Originally estimated to cost $1.1 billion, the price fell to $494 million in January when a dozen grade separations — bridges and tunnels — were eliminated from the project that is proposed to run alongside Cobb Parkway.
The Cobb Board of Commissioners heard for the first time Tuesday exactly how the funding for the project could break down during a presentation by Ed Ellis, project manager for Kimley-Horn and Associates, which was paid $3 million by the county to complete an environmental assessment on the transit system.
The largest part of the $494 million cost could be paid by the New Starts grant administered by the U.S. Department of Transportation’s Federal Transit Administration. Ellis estimated as much as 49 percent of the project — $242 million — could be paid for by that federal program.
Another $152 million, 31 percent, could come from other sources, Ellis said, such as additional federal grants, Cobb’s cities and universities, community improvement district funds, naming rights revenue, potential public-private partnerships and private organizations.
The remaining cost would be paid for by the county government.
“The current proposal is that Cobb County would contribute $100 million to the project, which is 20 percent,” Ellis said.
SPLOST possible funding source
It’s not clear exactly where that $100 million would come from, and Cobb Chairman Tim Lee, who is behind the transit system proposal, said conversations are ongoing regarding that funding.
Before commissioners heard the funding breakdown Tuesday, Lee said discussions are taking place about the possibility for a special purpose local option sales tax referendum to appear on November’s ballot. Lee said projects to be funded under that SPLOST have not yet been finalized, but the county is considering another round of the tax because it’s the “prudent” thing to do.
A SPLOST is being collected now in Cobb and is set to expire at the end of next year.
Lee said it’s possible another round of SPLOST could help pay for the county’s share of the bus system, but that’s something a majority on the county commission would have to authorize.
“I think the SPLOST is a good mechanism for funding DOT expansion projects,” Lee said, adding it’s worth “taking a serious look at.”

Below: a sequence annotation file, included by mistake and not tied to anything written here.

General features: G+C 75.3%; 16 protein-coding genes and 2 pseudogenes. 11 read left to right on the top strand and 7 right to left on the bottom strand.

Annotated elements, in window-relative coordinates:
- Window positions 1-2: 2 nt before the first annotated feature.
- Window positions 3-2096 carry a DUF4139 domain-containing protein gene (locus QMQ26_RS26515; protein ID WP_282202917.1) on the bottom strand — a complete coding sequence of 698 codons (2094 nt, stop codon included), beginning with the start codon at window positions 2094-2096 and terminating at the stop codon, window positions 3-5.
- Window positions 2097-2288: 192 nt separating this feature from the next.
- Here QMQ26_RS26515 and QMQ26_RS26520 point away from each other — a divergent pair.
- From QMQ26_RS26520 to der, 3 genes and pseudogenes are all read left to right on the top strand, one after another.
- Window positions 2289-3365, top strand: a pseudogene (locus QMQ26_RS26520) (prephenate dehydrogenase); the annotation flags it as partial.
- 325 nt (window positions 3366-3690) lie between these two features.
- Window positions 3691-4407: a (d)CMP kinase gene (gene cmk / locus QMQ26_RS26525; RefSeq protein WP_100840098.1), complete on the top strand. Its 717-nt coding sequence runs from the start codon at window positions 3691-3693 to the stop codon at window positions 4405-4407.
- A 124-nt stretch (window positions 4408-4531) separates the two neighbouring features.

Commissioner JoAnn Birrell, who is up for re-election in the May 20 primary, said she is planning to meet with the county’s transportation director and residents about the transit system.
Birrell expects it will appear on a list of potential SPLOST projects and doesn’t take issue with funding a public transportation system along Cobb Parkway with sales taxes — whether it’s the proposed bus-rapid-transit system, light rail or an express bus — because public hearings will be held on the project and voters will have their say.
“I have no problem with it going on the SPLOST list because, as you know, that will be voted on by the public,” said Birrell, who represents northeast Cobb.
Lee has said he’d like to see a six-year SPLOST voted on this fall. The referendum could be called as late as August.
Using dedicated lanes for Cobb, HOV in Atlanta
Ellis said his study found the transit system would have no significant impacts on Cobb’s environment.
Though the system is called bus-rapid transit, Ellis said the vehicle would not be like Cobb Community Transit’s large blue buses that transport residents now.
“The vehicle that was chosen is a rubber-tired vehicle, but it’s not a bus,” Ellis said.
The ride experience would be similar to the quality of light rail, Ellis said, with vehicles leaving every 8 to 12 minutes from level platform stations.
Customers would pay using a pre-loaded fare card.
“There would be some kind of Breeze card-like system so that you can tap it and get onto the vehicle and ride,” Ellis said, referring to the system used by Atlanta’s MARTA trains that allow customers to pay fare in advance.
Riders would board on both sides of the vehicles and would travel in a dedicated lane on Cobb Parkway with a special traffic signal allowing the system to bypass traffic.
Phase one of the project would connect Kennesaw to the Cumberland area through the proposed dedicated Cobb Parkway lanes. Travel would then continue, Ellis said, using Interstate 75’s HOV lanes.
“We’ll have no money spent in the city of the Atlanta except for some minor station renovations,” Ellis said.
System could be running in 2018
The transit system is not finalized and has not been approved by the Board of Commissioners. Lee said a vote could take place as early as June.
Ellis said the next step in the planning process is to receive a statement confirming no significant environmental impacts will be caused by the transit system from the Federal Transit Administration, which he said should be received in the coming months.
Preliminary engineering reports could be completed by early 2015, Ellis said, with right-of-way acquisition taking place in summer 2016.
Final engineering is proposed to take place in spring 2016, Ellis said, with construction beginning in summer 2017. The transit system could be open to the public by late 2018 or early 2019.
Cobb Community Transit already has 18 bus routes with a fiscal 2014 budget of $18 million. Of that, 33 percent is paid by passenger fares. The rest comes from federal grants and the county’s general fund budget.
The county outsources CCT operations to Lombard, Ill.-based Veolia Transportation, paying the firm $13 million annually. The county also employs seven people to run CCT operations.
By the numbers:
$494 million: The total cost of the proposed bus-rapid transit system connecting Kennesaw to Midtown
$242 million would come from U.S. DOT Federal Transit Administration
$152 million would come from ‘other sources,’ such as additional federal grants, Cobb’s cities and universities, community improvement district funds, naming rights revenue, potential public-private partnerships, and private organizations.
$100 million would come from Cobb County